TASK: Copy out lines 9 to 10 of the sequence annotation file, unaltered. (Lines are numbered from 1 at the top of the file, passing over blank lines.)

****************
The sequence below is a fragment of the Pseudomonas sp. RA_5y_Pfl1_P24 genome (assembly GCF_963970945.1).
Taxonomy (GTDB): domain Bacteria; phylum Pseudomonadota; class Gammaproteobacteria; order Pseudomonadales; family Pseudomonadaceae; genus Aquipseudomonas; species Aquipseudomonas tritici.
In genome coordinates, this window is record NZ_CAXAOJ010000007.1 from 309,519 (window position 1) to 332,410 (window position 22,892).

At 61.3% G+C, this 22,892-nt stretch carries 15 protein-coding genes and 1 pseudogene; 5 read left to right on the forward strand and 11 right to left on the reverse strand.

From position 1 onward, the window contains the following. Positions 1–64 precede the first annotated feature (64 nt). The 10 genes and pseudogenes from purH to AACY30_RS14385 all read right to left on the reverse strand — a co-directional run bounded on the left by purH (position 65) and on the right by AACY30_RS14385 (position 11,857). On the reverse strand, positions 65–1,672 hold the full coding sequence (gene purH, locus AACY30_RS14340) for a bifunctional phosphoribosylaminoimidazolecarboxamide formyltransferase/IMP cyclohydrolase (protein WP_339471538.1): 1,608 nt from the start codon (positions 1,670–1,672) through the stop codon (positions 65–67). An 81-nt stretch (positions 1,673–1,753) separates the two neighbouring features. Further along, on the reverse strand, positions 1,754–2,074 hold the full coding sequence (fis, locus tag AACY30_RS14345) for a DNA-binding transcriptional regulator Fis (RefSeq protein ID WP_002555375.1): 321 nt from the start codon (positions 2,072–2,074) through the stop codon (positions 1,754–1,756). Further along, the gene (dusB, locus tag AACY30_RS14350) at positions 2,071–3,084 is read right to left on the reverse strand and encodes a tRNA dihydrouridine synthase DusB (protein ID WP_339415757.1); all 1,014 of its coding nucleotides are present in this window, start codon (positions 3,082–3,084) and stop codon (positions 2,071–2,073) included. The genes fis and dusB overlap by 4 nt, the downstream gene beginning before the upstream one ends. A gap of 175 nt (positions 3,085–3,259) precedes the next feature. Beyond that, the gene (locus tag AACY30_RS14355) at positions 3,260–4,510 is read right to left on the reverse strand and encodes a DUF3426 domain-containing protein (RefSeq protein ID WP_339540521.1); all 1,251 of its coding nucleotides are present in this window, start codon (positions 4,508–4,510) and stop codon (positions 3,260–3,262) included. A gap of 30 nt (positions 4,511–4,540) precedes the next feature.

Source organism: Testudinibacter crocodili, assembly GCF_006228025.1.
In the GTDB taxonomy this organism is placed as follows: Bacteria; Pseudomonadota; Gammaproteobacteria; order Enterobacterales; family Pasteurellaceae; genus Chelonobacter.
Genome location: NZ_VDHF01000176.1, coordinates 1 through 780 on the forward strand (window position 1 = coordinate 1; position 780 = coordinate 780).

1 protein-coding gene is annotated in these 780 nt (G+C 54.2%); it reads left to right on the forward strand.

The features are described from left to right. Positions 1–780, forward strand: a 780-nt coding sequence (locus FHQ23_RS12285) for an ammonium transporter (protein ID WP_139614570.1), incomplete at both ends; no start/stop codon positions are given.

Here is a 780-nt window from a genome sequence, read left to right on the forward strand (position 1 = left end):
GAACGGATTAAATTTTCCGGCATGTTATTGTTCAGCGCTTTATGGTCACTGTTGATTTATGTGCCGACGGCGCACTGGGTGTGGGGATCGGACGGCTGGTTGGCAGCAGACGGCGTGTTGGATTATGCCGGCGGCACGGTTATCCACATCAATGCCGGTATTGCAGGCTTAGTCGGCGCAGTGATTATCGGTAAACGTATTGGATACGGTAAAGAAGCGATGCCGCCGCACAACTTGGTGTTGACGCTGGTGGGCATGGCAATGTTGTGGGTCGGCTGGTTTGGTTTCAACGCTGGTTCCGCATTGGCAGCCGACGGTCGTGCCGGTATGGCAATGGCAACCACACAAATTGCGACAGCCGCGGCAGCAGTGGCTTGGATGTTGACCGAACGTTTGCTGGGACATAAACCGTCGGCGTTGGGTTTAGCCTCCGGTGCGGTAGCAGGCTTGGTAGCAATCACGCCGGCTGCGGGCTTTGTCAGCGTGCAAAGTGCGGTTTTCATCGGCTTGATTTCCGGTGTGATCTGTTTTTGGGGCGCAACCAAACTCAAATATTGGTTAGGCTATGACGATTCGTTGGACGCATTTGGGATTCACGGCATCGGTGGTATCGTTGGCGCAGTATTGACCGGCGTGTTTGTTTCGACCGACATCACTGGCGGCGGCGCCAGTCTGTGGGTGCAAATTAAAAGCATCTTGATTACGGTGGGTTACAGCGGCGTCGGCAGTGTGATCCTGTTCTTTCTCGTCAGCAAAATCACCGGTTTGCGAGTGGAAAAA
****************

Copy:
1 protein-coding gene is annotated in these 780 nt (G+C 54.2%); it reads left to right on the forward strand.

The features are described from left to right. Positions 1–780, forward strand: a 780-nt coding sequence (locus FHQ23_RS12285) for an ammonium transporter (protein ID WP_139614570.1), incomplete at both ends; no start/stop codon positions are given.